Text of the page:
When she discovers that a slave named Pharon professes his love for her, Cleopatra makes a bargain with him: she will give him ten days of "love," at the end of which he is to commit suicide. He agrees, although the queen's handmaiden Iras, in love with the slave, isn't happy with the arrangement. Later when Cleopatra is seducing Marc Antony, her relationship with Pharon is used against her, but with little effect. She allies herself with Antony against Octavius, participates in a brief war, then meets her end rather than be subjected to Roman rule. Written by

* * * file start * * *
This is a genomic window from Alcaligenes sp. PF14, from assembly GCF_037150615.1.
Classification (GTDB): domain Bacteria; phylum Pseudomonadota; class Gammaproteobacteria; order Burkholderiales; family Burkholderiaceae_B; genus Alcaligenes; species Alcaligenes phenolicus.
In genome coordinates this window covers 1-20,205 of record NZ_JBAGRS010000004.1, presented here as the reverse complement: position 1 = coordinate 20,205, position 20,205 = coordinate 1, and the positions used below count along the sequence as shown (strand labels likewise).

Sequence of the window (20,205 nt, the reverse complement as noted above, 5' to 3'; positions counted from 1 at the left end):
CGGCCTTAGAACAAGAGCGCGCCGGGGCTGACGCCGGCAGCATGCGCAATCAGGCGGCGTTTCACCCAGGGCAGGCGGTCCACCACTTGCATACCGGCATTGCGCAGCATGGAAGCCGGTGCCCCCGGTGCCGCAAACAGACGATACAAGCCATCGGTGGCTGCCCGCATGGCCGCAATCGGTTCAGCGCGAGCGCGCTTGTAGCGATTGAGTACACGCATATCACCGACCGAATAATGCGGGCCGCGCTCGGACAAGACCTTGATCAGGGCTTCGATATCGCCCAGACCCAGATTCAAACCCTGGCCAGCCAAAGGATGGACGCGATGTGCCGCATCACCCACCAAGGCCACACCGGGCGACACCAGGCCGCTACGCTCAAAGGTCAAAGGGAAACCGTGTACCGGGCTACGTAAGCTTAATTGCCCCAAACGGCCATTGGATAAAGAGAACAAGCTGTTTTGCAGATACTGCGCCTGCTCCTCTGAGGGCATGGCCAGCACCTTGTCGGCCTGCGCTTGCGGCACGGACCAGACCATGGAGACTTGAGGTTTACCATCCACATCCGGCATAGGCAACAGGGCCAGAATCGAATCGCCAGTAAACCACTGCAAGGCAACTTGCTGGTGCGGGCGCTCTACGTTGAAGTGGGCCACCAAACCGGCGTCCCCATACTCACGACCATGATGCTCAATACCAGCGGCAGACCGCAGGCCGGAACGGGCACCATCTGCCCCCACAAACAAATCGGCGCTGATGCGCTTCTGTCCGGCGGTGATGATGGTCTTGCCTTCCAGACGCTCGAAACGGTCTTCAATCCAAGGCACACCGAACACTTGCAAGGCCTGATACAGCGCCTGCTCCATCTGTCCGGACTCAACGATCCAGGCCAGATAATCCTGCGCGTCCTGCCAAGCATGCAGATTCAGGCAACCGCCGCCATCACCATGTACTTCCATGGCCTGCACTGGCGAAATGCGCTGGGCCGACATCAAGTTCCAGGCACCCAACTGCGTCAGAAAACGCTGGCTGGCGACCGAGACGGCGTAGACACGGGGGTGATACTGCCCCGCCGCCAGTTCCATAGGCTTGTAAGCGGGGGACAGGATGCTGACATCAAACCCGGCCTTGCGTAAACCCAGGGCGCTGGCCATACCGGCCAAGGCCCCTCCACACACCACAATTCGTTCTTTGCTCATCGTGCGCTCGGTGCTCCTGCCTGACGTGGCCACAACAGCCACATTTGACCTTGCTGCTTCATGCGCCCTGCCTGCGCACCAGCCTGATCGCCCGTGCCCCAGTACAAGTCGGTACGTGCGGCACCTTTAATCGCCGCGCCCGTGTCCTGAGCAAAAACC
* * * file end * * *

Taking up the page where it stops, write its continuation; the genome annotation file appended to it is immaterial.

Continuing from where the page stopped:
Ron Kerrigan <firstname.lastname@example.org>
I saw the restored version of this film, which was funded by and shown on Turner Classic Television. Realizing that it was a filmed stage play done in 1912, I had no unrealistic expectations for the production values. And, as an early 20th century stage play, I thought it was quite good, But...and I still can't get over this...the soundtrack was so inappropriate that I had to watch the film with the TV muted. I have nothing against "modern" soundtracks for silent films, and in some cases, they work very well, such as Moroder's "Metropolis", but this was downright laughable in many places.
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